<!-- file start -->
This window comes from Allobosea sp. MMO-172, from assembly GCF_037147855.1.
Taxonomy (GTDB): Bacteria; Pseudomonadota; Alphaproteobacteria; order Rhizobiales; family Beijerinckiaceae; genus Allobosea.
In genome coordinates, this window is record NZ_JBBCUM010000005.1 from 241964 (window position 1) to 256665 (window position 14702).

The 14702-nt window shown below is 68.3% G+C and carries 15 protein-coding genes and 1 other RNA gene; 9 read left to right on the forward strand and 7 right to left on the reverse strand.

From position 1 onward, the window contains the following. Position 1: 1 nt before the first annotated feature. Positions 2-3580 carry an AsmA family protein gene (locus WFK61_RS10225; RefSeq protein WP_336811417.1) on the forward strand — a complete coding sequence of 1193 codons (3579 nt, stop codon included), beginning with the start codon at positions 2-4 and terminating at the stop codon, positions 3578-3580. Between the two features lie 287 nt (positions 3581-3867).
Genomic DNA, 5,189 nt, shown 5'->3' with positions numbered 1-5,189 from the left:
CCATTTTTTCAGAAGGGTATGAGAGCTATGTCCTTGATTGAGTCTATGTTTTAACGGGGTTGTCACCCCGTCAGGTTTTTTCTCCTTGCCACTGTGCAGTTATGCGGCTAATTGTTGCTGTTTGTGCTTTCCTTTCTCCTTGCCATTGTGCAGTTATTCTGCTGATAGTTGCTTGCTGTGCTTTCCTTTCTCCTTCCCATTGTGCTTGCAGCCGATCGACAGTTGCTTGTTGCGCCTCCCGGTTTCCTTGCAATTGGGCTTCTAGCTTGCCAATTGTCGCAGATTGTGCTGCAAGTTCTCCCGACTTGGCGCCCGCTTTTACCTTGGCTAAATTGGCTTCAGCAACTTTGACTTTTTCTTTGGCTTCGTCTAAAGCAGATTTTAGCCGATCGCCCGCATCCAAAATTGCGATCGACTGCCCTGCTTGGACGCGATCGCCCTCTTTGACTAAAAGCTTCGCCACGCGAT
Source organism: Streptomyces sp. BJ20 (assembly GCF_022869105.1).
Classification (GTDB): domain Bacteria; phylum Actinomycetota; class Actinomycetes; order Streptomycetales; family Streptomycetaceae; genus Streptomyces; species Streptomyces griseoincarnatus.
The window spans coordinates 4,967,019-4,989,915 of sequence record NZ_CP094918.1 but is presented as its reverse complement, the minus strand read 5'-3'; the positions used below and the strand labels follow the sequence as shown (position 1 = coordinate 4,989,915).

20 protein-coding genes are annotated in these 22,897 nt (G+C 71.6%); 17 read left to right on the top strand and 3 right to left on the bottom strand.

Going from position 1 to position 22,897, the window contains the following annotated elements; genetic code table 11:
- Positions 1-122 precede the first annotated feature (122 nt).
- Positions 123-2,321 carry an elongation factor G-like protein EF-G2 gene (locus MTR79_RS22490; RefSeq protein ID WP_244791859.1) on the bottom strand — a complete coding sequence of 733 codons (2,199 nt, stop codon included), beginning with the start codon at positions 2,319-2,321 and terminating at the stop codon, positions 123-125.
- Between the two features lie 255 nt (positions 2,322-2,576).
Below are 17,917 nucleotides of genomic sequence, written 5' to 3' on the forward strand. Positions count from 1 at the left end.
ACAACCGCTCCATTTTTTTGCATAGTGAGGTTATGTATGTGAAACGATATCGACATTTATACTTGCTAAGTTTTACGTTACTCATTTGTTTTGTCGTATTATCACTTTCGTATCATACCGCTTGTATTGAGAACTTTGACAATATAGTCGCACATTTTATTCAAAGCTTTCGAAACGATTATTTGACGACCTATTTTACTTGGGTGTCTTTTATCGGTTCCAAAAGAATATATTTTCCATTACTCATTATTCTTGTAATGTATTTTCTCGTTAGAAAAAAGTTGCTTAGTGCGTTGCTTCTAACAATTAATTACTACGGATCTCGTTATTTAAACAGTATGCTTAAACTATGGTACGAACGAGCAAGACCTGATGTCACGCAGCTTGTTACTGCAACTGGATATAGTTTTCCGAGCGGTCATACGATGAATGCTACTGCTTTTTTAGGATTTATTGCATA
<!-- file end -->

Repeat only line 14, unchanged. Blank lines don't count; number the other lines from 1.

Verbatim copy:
- Positions 123-2,321 carry an elongation factor G-like protein EF-G2 gene (locus MTR79_RS22490; RefSeq protein ID WP_244791859.1) on the bottom strand — a complete coding sequence of 733 codons (2,199 nt, stop codon included), beginning with the start codon at positions 2,319-2,321 and terminating at the stop codon, positions 123-125.